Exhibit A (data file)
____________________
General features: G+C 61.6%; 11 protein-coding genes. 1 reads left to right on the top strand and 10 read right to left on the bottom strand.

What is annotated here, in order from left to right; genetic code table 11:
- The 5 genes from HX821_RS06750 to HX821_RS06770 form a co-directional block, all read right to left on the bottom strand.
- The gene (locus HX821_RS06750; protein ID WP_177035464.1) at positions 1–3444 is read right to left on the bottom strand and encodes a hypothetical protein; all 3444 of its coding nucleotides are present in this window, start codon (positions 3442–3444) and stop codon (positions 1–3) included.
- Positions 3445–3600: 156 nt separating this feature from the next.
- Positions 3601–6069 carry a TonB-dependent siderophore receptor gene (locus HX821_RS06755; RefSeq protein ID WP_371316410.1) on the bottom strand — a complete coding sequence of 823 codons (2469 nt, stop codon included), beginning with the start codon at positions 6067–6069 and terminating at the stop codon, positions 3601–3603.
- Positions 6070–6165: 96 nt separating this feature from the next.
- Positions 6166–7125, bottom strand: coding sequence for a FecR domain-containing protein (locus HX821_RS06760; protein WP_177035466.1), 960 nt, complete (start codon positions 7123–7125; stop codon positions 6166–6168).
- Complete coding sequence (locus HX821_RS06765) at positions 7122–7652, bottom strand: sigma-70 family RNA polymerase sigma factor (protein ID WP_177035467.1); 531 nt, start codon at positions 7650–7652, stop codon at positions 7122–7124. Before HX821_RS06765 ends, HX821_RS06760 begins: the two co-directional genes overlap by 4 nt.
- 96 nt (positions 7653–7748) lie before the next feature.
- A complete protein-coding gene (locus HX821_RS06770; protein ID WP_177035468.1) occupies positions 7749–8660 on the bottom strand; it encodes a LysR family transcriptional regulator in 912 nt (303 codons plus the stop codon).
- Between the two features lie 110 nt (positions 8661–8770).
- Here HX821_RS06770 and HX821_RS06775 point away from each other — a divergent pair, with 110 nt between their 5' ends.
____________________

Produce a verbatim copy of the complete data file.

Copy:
General features: G+C 61.6%; 11 protein-coding genes. 1 reads left to right on the top strand and 10 read right to left on the bottom strand.

What is annotated here, in order from left to right; genetic code table 11:
- The 5 genes from HX821_RS06750 to HX821_RS06770 form a co-directional block, all read right to left on the bottom strand.
- The gene (locus HX821_RS06750; protein ID WP_177035464.1) at positions 1–3444 is read right to left on the bottom strand and encodes a hypothetical protein; all 3444 of its coding nucleotides are present in this window, start codon (positions 3442–3444) and stop codon (positions 1–3) included.
- Positions 3445–3600: 156 nt separating this feature from the next.
- Positions 3601–6069 carry a TonB-dependent siderophore receptor gene (locus HX821_RS06755; RefSeq protein ID WP_371316410.1) on the bottom strand — a complete coding sequence of 823 codons (2469 nt, stop codon included), beginning with the start codon at positions 6067–6069 and terminating at the stop codon, positions 3601–3603.
- Positions 6070–6165: 96 nt separating this feature from the next.
- Positions 6166–7125, bottom strand: coding sequence for a FecR domain-containing protein (locus HX821_RS06760; protein WP_177035466.1), 960 nt, complete (start codon positions 7123–7125; stop codon positions 6166–6168).
- Complete coding sequence (locus HX821_RS06765) at positions 7122–7652, bottom strand: sigma-70 family RNA polymerase sigma factor (protein ID WP_177035467.1); 531 nt, start codon at positions 7650–7652, stop codon at positions 7122–7124. Before HX821_RS06765 ends, HX821_RS06760 begins: the two co-directional genes overlap by 4 nt.
- 96 nt (positions 7653–7748) lie before the next feature.
- A complete protein-coding gene (locus HX821_RS06770; protein ID WP_177035468.1) occupies positions 7749–8660 on the bottom strand; it encodes a LysR family transcriptional regulator in 912 nt (303 codons plus the stop codon).
- Between the two features lie 110 nt (positions 8661–8770).
- Here HX821_RS06770 and HX821_RS06775 point away from each other — a divergent pair, with 110 nt between their 5' ends.